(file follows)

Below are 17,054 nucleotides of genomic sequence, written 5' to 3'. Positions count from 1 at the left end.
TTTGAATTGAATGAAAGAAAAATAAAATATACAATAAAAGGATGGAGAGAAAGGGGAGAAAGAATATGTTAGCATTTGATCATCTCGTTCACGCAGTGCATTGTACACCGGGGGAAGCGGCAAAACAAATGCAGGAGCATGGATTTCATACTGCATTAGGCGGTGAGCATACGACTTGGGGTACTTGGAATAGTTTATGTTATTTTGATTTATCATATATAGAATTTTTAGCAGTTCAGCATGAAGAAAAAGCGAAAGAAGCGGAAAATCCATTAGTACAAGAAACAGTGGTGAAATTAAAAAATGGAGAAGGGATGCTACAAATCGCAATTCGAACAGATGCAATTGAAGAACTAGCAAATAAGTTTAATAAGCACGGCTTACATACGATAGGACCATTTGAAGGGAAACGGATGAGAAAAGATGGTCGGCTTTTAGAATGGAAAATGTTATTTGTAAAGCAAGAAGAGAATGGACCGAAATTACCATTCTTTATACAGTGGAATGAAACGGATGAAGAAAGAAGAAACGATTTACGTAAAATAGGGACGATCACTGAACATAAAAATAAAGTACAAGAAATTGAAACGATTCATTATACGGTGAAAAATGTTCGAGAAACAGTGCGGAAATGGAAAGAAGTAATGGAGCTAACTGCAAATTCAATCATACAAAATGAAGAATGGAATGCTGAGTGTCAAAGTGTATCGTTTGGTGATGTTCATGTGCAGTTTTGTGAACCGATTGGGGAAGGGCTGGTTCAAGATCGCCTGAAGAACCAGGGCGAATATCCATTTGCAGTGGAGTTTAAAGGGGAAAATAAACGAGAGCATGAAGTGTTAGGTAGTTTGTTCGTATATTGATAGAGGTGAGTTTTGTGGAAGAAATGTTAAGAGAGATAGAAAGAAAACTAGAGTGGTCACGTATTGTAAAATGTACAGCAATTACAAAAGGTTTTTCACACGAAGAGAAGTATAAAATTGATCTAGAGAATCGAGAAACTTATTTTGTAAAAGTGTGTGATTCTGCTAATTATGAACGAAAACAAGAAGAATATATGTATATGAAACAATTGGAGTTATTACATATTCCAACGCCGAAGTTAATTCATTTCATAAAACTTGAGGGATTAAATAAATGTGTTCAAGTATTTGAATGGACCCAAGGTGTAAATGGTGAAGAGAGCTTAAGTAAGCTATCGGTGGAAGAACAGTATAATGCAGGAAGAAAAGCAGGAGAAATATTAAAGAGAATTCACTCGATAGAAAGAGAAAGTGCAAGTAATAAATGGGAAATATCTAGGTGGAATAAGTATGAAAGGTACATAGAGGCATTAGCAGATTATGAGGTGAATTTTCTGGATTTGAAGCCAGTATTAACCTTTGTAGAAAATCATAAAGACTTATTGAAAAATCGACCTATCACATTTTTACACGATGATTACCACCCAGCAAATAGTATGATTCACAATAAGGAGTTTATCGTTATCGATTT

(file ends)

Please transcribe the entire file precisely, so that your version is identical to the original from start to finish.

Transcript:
Below are 17,054 nucleotides of genomic sequence, written 5' to 3'. Positions count from 1 at the left end.
TTTGAATTGAATGAAAGAAAAATAAAATATACAATAAAAGGATGGAGAGAAAGGGGAGAAAGAATATGTTAGCATTTGATCATCTCGTTCACGCAGTGCATTGTACACCGGGGGAAGCGGCAAAACAAATGCAGGAGCATGGATTTCATACTGCATTAGGCGGTGAGCATACGACTTGGGGTACTTGGAATAGTTTATGTTATTTTGATTTATCATATATAGAATTTTTAGCAGTTCAGCATGAAGAAAAAGCGAAAGAAGCGGAAAATCCATTAGTACAAGAAACAGTGGTGAAATTAAAAAATGGAGAAGGGATGCTACAAATCGCAATTCGAACAGATGCAATTGAAGAACTAGCAAATAAGTTTAATAAGCACGGCTTACATACGATAGGACCATTTGAAGGGAAACGGATGAGAAAAGATGGTCGGCTTTTAGAATGGAAAATGTTATTTGTAAAGCAAGAAGAGAATGGACCGAAATTACCATTCTTTATACAGTGGAATGAAACGGATGAAGAAAGAAGAAACGATTTACGTAAAATAGGGACGATCACTGAACATAAAAATAAAGTACAAGAAATTGAAACGATTCATTATACGGTGAAAAATGTTCGAGAAACAGTGCGGAAATGGAAAGAAGTAATGGAGCTAACTGCAAATTCAATCATACAAAATGAAGAATGGAATGCTGAGTGTCAAAGTGTATCGTTTGGTGATGTTCATGTGCAGTTTTGTGAACCGATTGGGGAAGGGCTGGTTCAAGATCGCCTGAAGAACCAGGGCGAATATCCATTTGCAGTGGAGTTTAAAGGGGAAAATAAACGAGAGCATGAAGTGTTAGGTAGTTTGTTCGTATATTGATAGAGGTGAGTTTTGTGGAAGAAATGTTAAGAGAGATAGAAAGAAAACTAGAGTGGTCACGTATTGTAAAATGTACAGCAATTACAAAAGGTTTTTCACACGAAGAGAAGTATAAAATTGATCTAGAGAATCGAGAAACTTATTTTGTAAAAGTGTGTGATTCTGCTAATTATGAACGAAAACAAGAAGAATATATGTATATGAAACAATTGGAGTTATTACATATTCCAACGCCGAAGTTAATTCATTTCATAAAACTTGAGGGATTAAATAAATGTGTTCAAGTATTTGAATGGACCCAAGGTGTAAATGGTGAAGAGAGCTTAAGTAAGCTATCGGTGGAAGAACAGTATAATGCAGGAAGAAAAGCAGGAGAAATATTAAAGAGAATTCACTCGATAGAAAGAGAAAGTGCAAGTAATAAATGGGAAATATCTAGGTGGAATAAGTATGAAAGGTACATAGAGGCATTAGCAGATTATGAGGTGAATTTTCTGGATTTGAAGCCAGTATTAACCTTTGTAGAAAATCATAAAGACTTATTGAAAAATCGACCTATCACATTTTTACACGATGATTACCACCCAGCAAATAGTATGATTCACAATAAGGAGTTTATCGTTATCGATTT